Putting People in Software

Those of you following this blog have probably noticed a dearth of posts about Socialtext. If you’ve followed Ross Mayfield, Techcrunch and Mashable this morning, you now know why – Socialtext is putting people into wikis. I’ve been itching to talk about this, as has my associate Scott Schnaars, who put together a succinct description of both products launched today. ZDnet writer D.A. Howlett put together the most comprehensive view of the Socialtext People strategy I’ve seen in the media thus far.

The products we’re launching today are “Socialtext People” and “Socialtext Dashboards”

Socialtext Dashboards provide a top level summary view of knowledge both external and internal to the organization. The dashboards provides a widget driven, netvibes-like interface providing an easily accessible feed to conversation streams such as blogs, twitter feeds, and other social objects.

Socialtext People is social networking built for enterprise use. Socialtext now provides people pages atop the wiki environment, allowing you to see a person’s entire conversation ecosystem: blogs posts, twitter tweets, wiki posts, and feeds the person reads. Adam Ostrow describes it as “”business-ish Facebook”, but a deeper peruse will reveal far more. Socialtext people allows making connection and following “people feeds” not based n self-selected criteria (“I like snowboarding, etc”) but rather on actual work history.

That’s an evolutionary change worth repeating: connections are made based on actual work done. Not only are you able to see tags identifying subjects of interest to the person, but you’re also able to see who they’ve collaborated with and are able to extend your social ecosystem to match their own. Twitter users should intuitively recognize the ability to extend your social network by following a interesting person, and then follow those persons the interesting person follows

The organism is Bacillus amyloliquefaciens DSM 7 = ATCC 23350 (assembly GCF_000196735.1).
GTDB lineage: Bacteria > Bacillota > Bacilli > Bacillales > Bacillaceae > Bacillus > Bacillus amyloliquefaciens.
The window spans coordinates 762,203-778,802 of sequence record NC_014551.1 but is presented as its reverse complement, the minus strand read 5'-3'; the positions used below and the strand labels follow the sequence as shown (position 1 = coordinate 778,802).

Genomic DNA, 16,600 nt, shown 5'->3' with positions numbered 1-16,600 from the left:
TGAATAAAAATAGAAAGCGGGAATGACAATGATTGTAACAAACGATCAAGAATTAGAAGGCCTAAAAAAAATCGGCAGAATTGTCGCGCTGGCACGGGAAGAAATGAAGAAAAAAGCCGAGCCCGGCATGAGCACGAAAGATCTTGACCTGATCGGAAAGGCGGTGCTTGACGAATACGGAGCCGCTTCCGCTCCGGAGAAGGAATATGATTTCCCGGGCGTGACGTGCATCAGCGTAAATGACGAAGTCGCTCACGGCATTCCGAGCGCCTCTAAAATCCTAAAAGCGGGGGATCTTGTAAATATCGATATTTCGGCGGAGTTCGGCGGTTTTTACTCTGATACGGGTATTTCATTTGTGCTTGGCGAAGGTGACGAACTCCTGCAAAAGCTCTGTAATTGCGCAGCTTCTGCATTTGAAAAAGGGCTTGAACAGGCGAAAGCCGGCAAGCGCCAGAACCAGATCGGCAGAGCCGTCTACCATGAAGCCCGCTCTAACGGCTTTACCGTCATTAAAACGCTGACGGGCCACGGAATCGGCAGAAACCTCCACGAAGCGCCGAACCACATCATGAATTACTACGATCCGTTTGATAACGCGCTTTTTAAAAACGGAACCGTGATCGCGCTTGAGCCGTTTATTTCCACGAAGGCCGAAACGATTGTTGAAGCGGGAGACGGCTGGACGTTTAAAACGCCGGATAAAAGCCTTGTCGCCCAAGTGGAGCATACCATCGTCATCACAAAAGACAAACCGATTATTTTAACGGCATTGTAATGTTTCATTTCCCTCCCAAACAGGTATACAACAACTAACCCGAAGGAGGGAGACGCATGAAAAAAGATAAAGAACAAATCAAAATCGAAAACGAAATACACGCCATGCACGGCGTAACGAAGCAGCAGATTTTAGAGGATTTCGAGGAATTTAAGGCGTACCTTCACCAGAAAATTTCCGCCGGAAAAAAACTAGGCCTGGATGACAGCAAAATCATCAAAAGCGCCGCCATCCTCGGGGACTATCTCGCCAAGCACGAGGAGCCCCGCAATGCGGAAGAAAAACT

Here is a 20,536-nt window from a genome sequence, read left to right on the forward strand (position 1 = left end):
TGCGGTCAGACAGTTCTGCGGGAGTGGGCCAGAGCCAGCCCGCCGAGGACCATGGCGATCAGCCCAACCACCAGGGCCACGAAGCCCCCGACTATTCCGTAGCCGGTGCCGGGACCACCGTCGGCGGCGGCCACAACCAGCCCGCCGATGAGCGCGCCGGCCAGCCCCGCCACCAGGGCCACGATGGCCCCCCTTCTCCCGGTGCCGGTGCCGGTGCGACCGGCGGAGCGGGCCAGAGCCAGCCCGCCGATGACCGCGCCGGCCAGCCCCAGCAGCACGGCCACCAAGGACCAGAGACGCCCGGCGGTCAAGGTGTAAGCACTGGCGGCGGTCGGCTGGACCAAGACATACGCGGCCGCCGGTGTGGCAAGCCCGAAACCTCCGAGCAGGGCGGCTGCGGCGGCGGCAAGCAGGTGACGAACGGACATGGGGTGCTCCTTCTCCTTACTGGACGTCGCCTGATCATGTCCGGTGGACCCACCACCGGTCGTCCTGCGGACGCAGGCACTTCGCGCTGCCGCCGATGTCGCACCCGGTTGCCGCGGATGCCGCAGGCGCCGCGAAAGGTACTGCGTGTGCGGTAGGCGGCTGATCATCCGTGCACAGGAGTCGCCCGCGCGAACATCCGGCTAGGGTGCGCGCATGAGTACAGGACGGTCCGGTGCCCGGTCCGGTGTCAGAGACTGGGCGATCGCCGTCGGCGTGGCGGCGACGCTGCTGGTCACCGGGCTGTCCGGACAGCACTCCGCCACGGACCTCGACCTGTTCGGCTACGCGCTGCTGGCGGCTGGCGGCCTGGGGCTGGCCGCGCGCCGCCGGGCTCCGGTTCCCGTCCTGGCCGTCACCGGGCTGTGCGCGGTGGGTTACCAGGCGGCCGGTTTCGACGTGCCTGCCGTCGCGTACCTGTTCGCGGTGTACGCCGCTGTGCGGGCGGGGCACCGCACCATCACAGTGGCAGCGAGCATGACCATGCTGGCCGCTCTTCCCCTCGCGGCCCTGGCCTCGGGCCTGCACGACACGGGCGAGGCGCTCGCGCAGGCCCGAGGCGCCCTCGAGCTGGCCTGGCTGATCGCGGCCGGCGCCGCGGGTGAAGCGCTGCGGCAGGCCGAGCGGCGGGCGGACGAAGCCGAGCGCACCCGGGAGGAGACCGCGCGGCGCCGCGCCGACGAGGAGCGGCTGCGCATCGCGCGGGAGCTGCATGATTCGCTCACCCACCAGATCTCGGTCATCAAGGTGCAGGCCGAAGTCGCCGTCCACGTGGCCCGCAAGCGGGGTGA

Ultimately an enterprise solution is only as good as the technology + people + strategy of course. There’s a comprehensive and systematic process we’ve adopted for success, which revolves around four potential usage scenarios

Collaborative Intelligence for sales and marketing, as implemented for market leaders including Humana and SAP

Participatory Knowledgebase for service and support, as implemented for market leaders including Symantec and Microstrategy

Flexible Client Collaboration for professional services, as implemented for market leaders including MWW Group and CoActive Marketing Group

Business Social Networks for partners and customers, as implemented for market leaders including United Business Media and Epitaph Records

In short, there is a strategy and a method based approach for optimal adoption and knowledge diffusion which is driven by however clients define success. For example, success as defined by Humana means providing revenue-driven personnel with the information they need to acquire new clients. Socialtext wikis and Socialtext people provide the infrastructure for synthesis of twitter feeds, rss feeds, and blog posts providing a holistic picture of a prospect for sales personnel, while Socialtext Dashboards provide sales management with a meaningful view of activity which drives higher conversion rates.

If you’re going to be at the Web 2.0 Expo, drop by and say hello. I’ll be happy to show you what the buzz is all about.

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This entry was published on April 17, 2008 at 10:39 AM. It’s filed under Uncategorized and tagged , . Bookmark the permalink. Follow any comments here with the RSS feed for this post.

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